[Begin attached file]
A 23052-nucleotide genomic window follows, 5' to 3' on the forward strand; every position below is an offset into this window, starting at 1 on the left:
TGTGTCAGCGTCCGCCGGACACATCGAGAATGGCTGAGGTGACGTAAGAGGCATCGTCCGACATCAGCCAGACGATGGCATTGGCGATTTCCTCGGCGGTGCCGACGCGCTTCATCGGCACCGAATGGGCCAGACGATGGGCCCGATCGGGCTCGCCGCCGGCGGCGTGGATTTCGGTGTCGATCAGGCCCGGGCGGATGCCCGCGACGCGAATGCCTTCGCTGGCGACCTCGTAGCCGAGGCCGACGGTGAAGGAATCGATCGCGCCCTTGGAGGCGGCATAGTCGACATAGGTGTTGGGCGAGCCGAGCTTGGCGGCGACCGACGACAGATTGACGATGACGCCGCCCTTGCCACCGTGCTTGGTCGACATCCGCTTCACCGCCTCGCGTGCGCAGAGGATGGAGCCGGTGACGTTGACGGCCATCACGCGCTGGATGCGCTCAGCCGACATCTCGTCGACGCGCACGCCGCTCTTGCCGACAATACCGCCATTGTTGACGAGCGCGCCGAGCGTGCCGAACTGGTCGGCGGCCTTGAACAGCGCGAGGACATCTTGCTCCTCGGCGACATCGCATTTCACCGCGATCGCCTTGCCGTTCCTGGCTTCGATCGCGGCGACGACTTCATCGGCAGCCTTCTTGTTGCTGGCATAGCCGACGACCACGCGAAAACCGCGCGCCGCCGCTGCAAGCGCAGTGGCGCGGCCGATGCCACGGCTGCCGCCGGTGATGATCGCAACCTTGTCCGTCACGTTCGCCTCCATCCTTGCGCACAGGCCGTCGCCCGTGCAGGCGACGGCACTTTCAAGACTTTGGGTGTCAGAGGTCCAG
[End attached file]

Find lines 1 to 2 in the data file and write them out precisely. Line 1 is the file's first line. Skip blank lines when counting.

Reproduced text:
A 23052-nucleotide genomic window follows, 5' to 3' on the forward strand; every position below is an offset into this window, starting at 1 on the left:
TGTGTCAGCGTCCGCCGGACACATCGAGAATGGCTGAGGTGACGTAAGAGGCATCGTCCGACATCAGCCAGACGATGGCATTGGCGATTTCCTCGGCGGTGCCGACGCGCTTCATCGGCACCGAATGGGCCAGACGATGGGCCCGATCGGGCTCGCCGCCGGCGGCGTGGATTTCGGTGTCGATCAGGCCCGGGCGGATGCCCGCGACGCGAATGCCTTCGCTGGCGACCTCGTAGCCGAGGCCGACGGTGAAGGAATCGATCGCGCCCTTGGAGGCGGCATAGTCGACATAGGTGTTGGGCGAGCCGAGCTTGGCGGCGACCGACGACAGATTGACGATGACGCCGCCCTTGCCACCGTGCTTGGTCGACATCCGCTTCACCGCCTCGCGTGCGCAGAGGATGGAGCCGGTGACGTTGACGGCCATCACGCGCTGGATGCGCTCAGCCGACATCTCGTCGACGCGCACGCCGCTCTTGCCGACAATACCGCCATTGTTGACGAGCGCGCCGAGCGTGCCGAACTGGTCGGCGGCCTTGAACAGCGCGAGGACATCTTGCTCCTCGGCGACATCGCATTTCACCGCGATCGCCTTGCCGTTCCTGGCTTCGATCGCGGCGACGACTTCATCGGCAGCCTTCTTGTTGCTGGCATAGCCGACGACCACGCGAAAACCGCGCGCCGCCGCTGCAAGCGCAGTGGCGCGGCCGATGCCACGGCTGCCGCCGGTGATGATCGCAACCTTGTCCGTCACGTTCGCCTCCATCCTTGCGCACAGGCCGTCGCCCGTGCAGGCGACGGCACTTTCAAGACTTTGGGTGTCAGAGGTCCAG